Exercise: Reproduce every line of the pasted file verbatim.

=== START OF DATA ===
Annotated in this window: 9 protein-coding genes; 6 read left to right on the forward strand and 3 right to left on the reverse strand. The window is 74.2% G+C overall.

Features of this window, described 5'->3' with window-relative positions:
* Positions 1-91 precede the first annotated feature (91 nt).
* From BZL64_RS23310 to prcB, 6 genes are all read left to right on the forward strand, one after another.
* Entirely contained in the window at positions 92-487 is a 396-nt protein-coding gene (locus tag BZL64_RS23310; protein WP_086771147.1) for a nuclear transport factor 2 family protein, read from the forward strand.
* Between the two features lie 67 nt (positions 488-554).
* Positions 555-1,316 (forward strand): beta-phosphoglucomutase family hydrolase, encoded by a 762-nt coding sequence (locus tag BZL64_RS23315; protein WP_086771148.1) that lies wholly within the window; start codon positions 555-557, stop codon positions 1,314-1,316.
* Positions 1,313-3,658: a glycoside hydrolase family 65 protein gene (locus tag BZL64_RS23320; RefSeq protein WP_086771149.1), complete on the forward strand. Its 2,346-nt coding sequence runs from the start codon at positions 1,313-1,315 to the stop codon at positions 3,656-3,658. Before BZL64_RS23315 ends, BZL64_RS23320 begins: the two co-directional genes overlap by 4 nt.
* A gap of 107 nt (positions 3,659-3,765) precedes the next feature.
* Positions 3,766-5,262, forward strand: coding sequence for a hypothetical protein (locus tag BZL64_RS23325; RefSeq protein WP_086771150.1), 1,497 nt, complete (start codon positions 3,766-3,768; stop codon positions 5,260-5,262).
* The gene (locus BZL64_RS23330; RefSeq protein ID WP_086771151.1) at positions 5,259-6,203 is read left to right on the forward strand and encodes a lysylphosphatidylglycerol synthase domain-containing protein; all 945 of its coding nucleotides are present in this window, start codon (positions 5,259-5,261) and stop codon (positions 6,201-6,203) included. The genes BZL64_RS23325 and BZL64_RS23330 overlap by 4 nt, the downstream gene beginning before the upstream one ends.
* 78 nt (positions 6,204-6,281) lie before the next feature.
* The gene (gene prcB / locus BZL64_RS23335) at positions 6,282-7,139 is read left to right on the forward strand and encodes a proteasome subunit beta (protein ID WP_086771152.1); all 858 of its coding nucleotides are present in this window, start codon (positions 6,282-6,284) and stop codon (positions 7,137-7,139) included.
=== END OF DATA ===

Annotated in this window: 9 protein-coding genes; 6 read left to right on the forward strand and 3 right to left on the reverse strand. The window is 74.2% G+C overall.

Features of this window, described 5'->3' with window-relative positions:
* Positions 1-91 precede the first annotated feature (91 nt).
* From BZL64_RS23310 to prcB, 6 genes are all read left to right on the forward strand, one after another.
* Entirely contained in the window at positions 92-487 is a 396-nt protein-coding gene (locus tag BZL64_RS23310; protein WP_086771147.1) for a nuclear transport factor 2 family protein, read from the forward strand.
* Between the two features lie 67 nt (positions 488-554).
* Positions 555-1,316 (forward strand): beta-phosphoglucomutase family hydrolase, encoded by a 762-nt coding sequence (locus tag BZL64_RS23315; protein WP_086771148.1) that lies wholly within the window; start codon positions 555-557, stop codon positions 1,314-1,316.
* Positions 1,313-3,658: a glycoside hydrolase family 65 protein gene (locus tag BZL64_RS23320; RefSeq protein WP_086771149.1), complete on the forward strand. Its 2,346-nt coding sequence runs from the start codon at positions 1,313-1,315 to the stop codon at positions 3,656-3,658. Before BZL64_RS23315 ends, BZL64_RS23320 begins: the two co-directional genes overlap by 4 nt.
* A gap of 107 nt (positions 3,659-3,765) precedes the next feature.
* Positions 3,766-5,262, forward strand: coding sequence for a hypothetical protein (locus tag BZL64_RS23325; RefSeq protein WP_086771150.1), 1,497 nt, complete (start codon positions 3,766-3,768; stop codon positions 5,260-5,262).
* The gene (locus BZL64_RS23330; RefSeq protein ID WP_086771151.1) at positions 5,259-6,203 is read left to right on the forward strand and encodes a lysylphosphatidylglycerol synthase domain-containing protein; all 945 of its coding nucleotides are present in this window, start codon (positions 5,259-5,261) and stop codon (positions 6,201-6,203) included. The genes BZL64_RS23325 and BZL64_RS23330 overlap by 4 nt, the downstream gene beginning before the upstream one ends.
* 78 nt (positions 6,204-6,281) lie before the next feature.
* The gene (gene prcB / locus BZL64_RS23335) at positions 6,282-7,139 is read left to right on the forward strand and encodes a proteasome subunit beta (protein ID WP_086771152.1); all 858 of its coding nucleotides are present in this window, start codon (positions 6,282-6,284) and stop codon (positions 7,137-7,139) included.